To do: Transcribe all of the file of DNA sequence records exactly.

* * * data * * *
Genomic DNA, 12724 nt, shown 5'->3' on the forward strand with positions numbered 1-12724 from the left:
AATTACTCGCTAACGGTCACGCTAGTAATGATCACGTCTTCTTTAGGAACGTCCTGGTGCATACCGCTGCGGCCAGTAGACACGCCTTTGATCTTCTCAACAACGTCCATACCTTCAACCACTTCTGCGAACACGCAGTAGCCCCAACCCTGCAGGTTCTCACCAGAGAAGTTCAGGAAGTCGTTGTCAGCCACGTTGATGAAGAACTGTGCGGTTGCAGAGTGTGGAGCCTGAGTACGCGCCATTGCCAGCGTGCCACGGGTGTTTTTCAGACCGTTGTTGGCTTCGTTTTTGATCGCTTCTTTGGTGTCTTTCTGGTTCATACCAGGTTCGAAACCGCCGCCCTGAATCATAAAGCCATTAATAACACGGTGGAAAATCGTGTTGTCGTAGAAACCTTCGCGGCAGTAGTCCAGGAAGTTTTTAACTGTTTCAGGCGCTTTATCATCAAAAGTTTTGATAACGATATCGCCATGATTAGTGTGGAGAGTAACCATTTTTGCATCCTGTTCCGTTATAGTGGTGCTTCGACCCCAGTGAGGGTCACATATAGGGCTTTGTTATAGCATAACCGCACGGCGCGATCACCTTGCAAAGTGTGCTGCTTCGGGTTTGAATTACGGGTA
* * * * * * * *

Genomic DNA, 12724 nt, shown 5'->3' on the forward strand with positions numbered 1-12724 from the left:
AATTACTCGCTAACGGTCACGCTAGTAATGATCACGTCTTCTTTAGGAACGTCCTGGTGCATACCGCTGCGGCCAGTAGACACGCCTTTGATCTTCTCAACAACGTCCATACCTTCAACCACTTCTGCGAACACGCAGTAGCCCCAACCCTGCAGGTTCTCACCAGAGAAGTTCAGGAAGTCGTTGTCAGCCACGTTGATGAAGAACTGTGCGGTTGCAGAGTGTGGAGCCTGAGTACGCGCCATTGCCAGCGTGCCACGGGTGTTTTTCAGACCGTTGTTGGCTTCGTTTTTGATCGCTTCTTTGGTGTCTTTCTGGTTCATACCAGGTTCGAAACCGCCGCCCTGAATCATAAAGCCATTAATAACACGGTGGAAAATCGTGTTGTCGTAGAAACCTTCGCGGCAGTAGTCCAGGAAGTTTTTAACTGTTTCAGGCGCTTTATCATCAAAAGTTTTGATAACGATATCGCCATGATTAGTGTGGAGAGTAACCATTTTTGCATCCTGTTCCGTTATAGTGGTGCTTCGACCCCAGTGAGGGTCACATATAGGGCTTTGTTATAGCATAACCGCACGGCGCGATCACCTTGCAAAGTGTGCTGCTTCGGGTTTGAATTACGGGTA